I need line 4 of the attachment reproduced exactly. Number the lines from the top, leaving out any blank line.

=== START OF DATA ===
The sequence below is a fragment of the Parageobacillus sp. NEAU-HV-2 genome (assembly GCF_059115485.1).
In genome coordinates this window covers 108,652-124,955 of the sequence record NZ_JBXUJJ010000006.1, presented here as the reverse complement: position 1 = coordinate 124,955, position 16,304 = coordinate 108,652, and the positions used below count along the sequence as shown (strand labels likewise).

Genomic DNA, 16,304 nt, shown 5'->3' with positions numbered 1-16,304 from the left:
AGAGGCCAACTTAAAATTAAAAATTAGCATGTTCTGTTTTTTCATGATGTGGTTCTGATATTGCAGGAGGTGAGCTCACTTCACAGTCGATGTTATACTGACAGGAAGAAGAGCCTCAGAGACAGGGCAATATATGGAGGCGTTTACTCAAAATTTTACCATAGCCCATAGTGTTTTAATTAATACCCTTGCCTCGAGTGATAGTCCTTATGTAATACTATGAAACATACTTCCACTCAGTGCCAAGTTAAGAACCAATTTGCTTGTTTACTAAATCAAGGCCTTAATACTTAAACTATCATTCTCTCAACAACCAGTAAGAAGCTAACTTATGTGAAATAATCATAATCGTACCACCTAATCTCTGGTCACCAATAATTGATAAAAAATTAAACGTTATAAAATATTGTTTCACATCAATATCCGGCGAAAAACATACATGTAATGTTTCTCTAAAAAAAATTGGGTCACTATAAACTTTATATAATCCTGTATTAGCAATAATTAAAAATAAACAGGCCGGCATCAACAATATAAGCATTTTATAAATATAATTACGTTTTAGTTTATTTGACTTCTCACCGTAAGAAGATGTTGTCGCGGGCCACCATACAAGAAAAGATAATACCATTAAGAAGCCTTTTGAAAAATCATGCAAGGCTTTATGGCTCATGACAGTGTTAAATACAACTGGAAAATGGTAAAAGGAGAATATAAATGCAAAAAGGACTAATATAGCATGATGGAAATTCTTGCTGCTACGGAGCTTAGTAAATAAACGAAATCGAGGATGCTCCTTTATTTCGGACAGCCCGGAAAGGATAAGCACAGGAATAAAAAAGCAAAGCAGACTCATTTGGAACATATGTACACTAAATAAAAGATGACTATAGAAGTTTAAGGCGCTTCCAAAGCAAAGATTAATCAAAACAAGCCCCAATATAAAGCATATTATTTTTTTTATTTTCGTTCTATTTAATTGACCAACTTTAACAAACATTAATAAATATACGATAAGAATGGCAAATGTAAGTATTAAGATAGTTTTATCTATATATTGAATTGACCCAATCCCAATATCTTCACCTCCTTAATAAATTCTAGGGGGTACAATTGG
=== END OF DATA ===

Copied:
AGAGGCCAACTTAAAATTAAAAATTAGCATGTTCTGTTTTTTCATGATGTGGTTCTGATATTGCAGGAGGTGAGCTCACTTCACAGTCGATGTTATACTGACAGGAAGAAGAGCCTCAGAGACAGGGCAATATATGGAGGCGTTTACTCAAAATTTTACCATAGCCCATAGTGTTTTAATTAATACCCTTGCCTCGAGTGATAGTCCTTATGTAATACTATGAAACATACTTCCACTCAGTGCCAAGTTAAGAACCAATTTGCTTGTTTACTAAATCAAGGCCTTAATACTTAAACTATCATTCTCTCAACAACCAGTAAGAAGCTAACTTATGTGAAATAATCATAATCGTACCACCTAATCTCTGGTCACCAATAATTGATAAAAAATTAAACGTTATAAAATATTGTTTCACATCAATATCCGGCGAAAAACATACATGTAATGTTTCTCTAAAAAAAATTGGGTCACTATAAACTTTATATAATCCTGTATTAGCAATAATTAAAAATAAACAGGCCGGCATCAACAATATAAGCATTTTATAAATATAATTACGTTTTAGTTTATTTGACTTCTCACCGTAAGAAGATGTTGTCGCGGGCCACCATACAAGAAAAGATAATACCATTAAGAAGCCTTTTGAAAAATCATGCAAGGCTTTATGGCTCATGACAGTGTTAAATACAACTGGAAAATGGTAAAAGGAGAATATAAATGCAAAAAGGACTAATATAGCATGATGGAAATTCTTGCTGCTACGGAGCTTAGTAAATAAACGAAATCGAGGATGCTCCTTTATTTCGGACAGCCCGGAAAGGATAAGCACAGGAATAAAAAAGCAAAGCAGACTCATTTGGAACATATGTACACTAAATAAAAGATGACTATAGAAGTTTAAGGCGCTTCCAAAGCAAAGATTAATCAAAACAAGCCCCAATATAAAGCATATTATTTTTTTTATTTTCGTTCTATTTAATTGACCAACTTTAACAAACATTAATAAATATACGATAAGAATGGCAAATGTAAGTATTAAGATAGTTTTATCTATATATTGAATTGACCCAATCCCAATATCTTCACCTCCTTAATAAATTCTAGGGGGTACAATTGG